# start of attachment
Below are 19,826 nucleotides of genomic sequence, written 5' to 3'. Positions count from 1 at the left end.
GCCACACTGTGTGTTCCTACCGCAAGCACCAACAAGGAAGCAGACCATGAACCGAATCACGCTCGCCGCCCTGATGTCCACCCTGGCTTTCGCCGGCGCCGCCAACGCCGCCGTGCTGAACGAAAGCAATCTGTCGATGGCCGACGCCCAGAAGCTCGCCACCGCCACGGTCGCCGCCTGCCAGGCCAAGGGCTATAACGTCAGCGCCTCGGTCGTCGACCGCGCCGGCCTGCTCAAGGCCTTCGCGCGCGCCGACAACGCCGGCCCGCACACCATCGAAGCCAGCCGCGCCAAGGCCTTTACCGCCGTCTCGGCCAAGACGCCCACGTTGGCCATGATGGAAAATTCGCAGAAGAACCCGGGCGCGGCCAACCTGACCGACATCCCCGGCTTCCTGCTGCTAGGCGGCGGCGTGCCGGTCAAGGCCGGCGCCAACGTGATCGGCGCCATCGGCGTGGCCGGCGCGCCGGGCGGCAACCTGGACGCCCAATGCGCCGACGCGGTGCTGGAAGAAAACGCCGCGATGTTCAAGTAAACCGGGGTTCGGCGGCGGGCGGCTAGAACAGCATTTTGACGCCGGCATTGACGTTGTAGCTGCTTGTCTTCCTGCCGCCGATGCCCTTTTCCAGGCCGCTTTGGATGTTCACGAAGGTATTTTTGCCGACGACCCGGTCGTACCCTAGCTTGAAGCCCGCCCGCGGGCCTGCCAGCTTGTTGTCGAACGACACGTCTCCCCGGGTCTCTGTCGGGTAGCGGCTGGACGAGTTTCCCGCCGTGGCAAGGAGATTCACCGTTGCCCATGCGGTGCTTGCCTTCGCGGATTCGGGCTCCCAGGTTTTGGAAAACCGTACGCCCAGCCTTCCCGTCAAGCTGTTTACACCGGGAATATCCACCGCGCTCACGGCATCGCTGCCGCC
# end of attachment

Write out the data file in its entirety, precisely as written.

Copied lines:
Below are 19,826 nucleotides of genomic sequence, written 5' to 3'. Positions count from 1 at the left end.
GCCACACTGTGTGTTCCTACCGCAAGCACCAACAAGGAAGCAGACCATGAACCGAATCACGCTCGCCGCCCTGATGTCCACCCTGGCTTTCGCCGGCGCCGCCAACGCCGCCGTGCTGAACGAAAGCAATCTGTCGATGGCCGACGCCCAGAAGCTCGCCACCGCCACGGTCGCCGCCTGCCAGGCCAAGGGCTATAACGTCAGCGCCTCGGTCGTCGACCGCGCCGGCCTGCTCAAGGCCTTCGCGCGCGCCGACAACGCCGGCCCGCACACCATCGAAGCCAGCCGCGCCAAGGCCTTTACCGCCGTCTCGGCCAAGACGCCCACGTTGGCCATGATGGAAAATTCGCAGAAGAACCCGGGCGCGGCCAACCTGACCGACATCCCCGGCTTCCTGCTGCTAGGCGGCGGCGTGCCGGTCAAGGCCGGCGCCAACGTGATCGGCGCCATCGGCGTGGCCGGCGCGCCGGGCGGCAACCTGGACGCCCAATGCGCCGACGCGGTGCTGGAAGAAAACGCCGCGATGTTCAAGTAAACCGGGGTTCGGCGGCGGGCGGCTAGAACAGCATTTTGACGCCGGCATTGACGTTGTAGCTGCTTGTCTTCCTGCCGCCGATGCCCTTTTCCAGGCCGCTTTGGATGTTCACGAAGGTATTTTTGCCGACGACCCGGTCGTACCCTAGCTTGAAGCCCGCCCGCGGGCCTGCCAGCTTGTTGTCGAACGACACGTCTCCCCGGGTCTCTGTCGGGTAGCGGCTGGACGAGTTTCCCGCCGTGGCAAGGAGATTCACCGTTGCCCATGCGGTGCTTGCCTTCGCGGATTCGGGCTCCCAGGTTTTGGAAAACCGTACGCCCAGCCTTCCCGTCAAGCTGTTTACACCGGGAATATCCACCGCGCTCACGGCATCGCTGCCGCC